Sunday, February 14, 2016

[FIXED] Fellowes DM8C Paper Shredder Motor Never Stops Running

Fellowes DM8C
A long while back I bought a Fellowes DM8C paper shredder.

Over the years, it has shredded just about anything I've fed it.

It is designed with an infrared LED emitter and receiver in its mouth, whose job it is to trigger the shredder's motor to start as soon as a piece of paper breaks the invisible beam of light that passes betweent the two components.

When shredding is complete, the document is no longer blocking the beam, and after a short delay shredding stops.

For the past few years, this automatic start/stop feature hasn't worked.  I've cleaned it several times, but without any luck.  A cell phone camera can usually 'see' infrared light, but I couldn't see anything coming from either of these guys with mine.  To be sure I could see IR light, I tried my TV remote, and my cell camera could see it as plain as day.  So, I figured maybe the infrared emitter had gone bad.

Location of the infrared sensor
What next, except to take it apart?

Disassembly is pretty easy, the silver piece lifts off of the catch bin, and on the underside of the silver piece there are about 7-8 Phillips screws.  Remove them all, and you'll be staring at the shredder assembly as well as a small control board.

With the unit taken apart I could get a clear view of the IR LED with my phone camera, and indeed I found that it was dimly lit.  So, the LED wasn't bad.

With the IR emitter and receiver both on long leads, I was allowed to bring the two components close enough to be touching.  At this point the shredder DID shut down as it should.  If I tried to separate them slightly, the shredder would turn on.

So, the circuit was working as it should, but it was too sensitive.  I needed the emitter and receiver to be far enough away that they could be mounted in their factory locations.

I tried my best to understand the circuit by taking a photo of the component side of the board, a photo of the solder side of the board, and then using GIMP to superimpose a flipped image of the solder side on top of the component side.  By rotating and scaling the solder layer, I could position it over the component layer and then kind of trace out a rough schematic.  This method was somewhat successful:

Using GIMP to try to understand the IR portion of the circuit.
Gimp isn't really friendly for making straight lines and technical notation.  For that, I think Inkscape is better.  Above you can see how sloppy my freehand mouse drawing is.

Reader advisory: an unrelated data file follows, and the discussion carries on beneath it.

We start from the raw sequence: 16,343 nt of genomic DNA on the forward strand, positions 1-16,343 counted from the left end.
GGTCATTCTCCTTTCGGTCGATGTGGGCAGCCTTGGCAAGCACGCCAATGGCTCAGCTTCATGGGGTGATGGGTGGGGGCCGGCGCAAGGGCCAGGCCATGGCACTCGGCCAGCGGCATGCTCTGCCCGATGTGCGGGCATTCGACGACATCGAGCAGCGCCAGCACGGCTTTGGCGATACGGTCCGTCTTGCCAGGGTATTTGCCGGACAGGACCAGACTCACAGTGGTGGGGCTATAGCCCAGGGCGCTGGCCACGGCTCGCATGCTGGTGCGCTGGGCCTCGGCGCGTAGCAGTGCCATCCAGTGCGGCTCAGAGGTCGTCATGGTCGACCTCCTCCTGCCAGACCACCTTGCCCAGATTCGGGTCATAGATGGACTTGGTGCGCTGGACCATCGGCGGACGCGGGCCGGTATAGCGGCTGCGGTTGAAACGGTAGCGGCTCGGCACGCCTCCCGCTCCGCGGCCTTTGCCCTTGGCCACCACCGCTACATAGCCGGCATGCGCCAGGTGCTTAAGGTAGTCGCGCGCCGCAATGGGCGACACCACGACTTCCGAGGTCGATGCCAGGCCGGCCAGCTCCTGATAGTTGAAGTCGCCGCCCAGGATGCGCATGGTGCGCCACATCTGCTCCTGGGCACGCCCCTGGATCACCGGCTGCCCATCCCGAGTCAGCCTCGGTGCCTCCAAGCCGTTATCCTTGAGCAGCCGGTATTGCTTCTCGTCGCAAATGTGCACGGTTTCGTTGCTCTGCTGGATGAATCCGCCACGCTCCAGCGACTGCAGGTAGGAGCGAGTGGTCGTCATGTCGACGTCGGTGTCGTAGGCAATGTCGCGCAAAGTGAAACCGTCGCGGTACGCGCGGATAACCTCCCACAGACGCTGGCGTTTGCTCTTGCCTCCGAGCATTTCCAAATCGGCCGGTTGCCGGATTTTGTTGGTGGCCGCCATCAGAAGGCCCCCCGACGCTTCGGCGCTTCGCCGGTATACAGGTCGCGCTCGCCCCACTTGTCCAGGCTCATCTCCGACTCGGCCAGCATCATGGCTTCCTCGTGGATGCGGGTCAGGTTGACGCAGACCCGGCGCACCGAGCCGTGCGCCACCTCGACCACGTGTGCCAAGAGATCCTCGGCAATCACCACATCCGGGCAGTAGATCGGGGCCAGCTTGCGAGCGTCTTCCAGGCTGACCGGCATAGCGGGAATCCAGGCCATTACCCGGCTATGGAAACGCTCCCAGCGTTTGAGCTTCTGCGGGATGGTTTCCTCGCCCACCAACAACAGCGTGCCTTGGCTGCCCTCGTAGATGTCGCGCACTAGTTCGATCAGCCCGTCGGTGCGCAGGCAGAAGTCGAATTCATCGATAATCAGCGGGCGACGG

Here we find a few important components:

Shredder's control board


  • [A]  The connection to the infrared LED
  • [B]  The connection to the photo diode (IR receiver)
  • [C]  LM324N, a quad op-amp (datasheet)
  • [D]  Resistor "R30", value 1.8k ohms, that goes from the cathode (negative) side of the LED to ground


Now, not being a hardware expert but at least pretending to be, I determined that the op-amp part of the circuit was used as a comparator.  If the IR light is present, don't do anything (op-amp output low).  When the IR light falls below a threshold, trigger the motor to start by setting the op-amp's output high.

So, I thought of two approaches to solving my poor sensitivity issue:

Approach 1: Alter the sensitivity of the comparator by playing with resistor values.
Here's another circuit involving an IR emitter that is probably very close to what is done here.  The designer of that circuit wisely incorporated a variable resistor so that he could adjust sensitivity.  I didn't have a decent selection of variable resistors in stock, and I wasn't entirely sure which resistor to alter.

Approach 2: Increase the brightness of the IR LED slightly.
Again, I don't plan to analyse the entire circuit here.  This is a blog about tinkering.  I found that the resistor marked "D" above would just restrict current through the LED, so why not choose a slightly smaller value for this?

I chose the second approach, but would've preferred to figure out the first approach.  At the end of the day, I already spent a few hours messing with this and I wanted to wrap it up and have the shredder working again.

Solution:
I swapped out the 1.8k resistor for a 1.5k ohm, which I had in my inventory.  Subjectively, I didn't notice any change in brightness with the cellphone camera, but I did notice that I could hold the emitter and receiver farther apart now.  It seemed like only a couple of millimeters but it was a noticeable difference.  Now I could install the emitter and receiver back into their factory holders, and the shredder remained off.

Well, the problem is solved and the shredder is sitting here quietly waiting for a job.  It was a waste of an afternoon but I learned a little bit about op amps.










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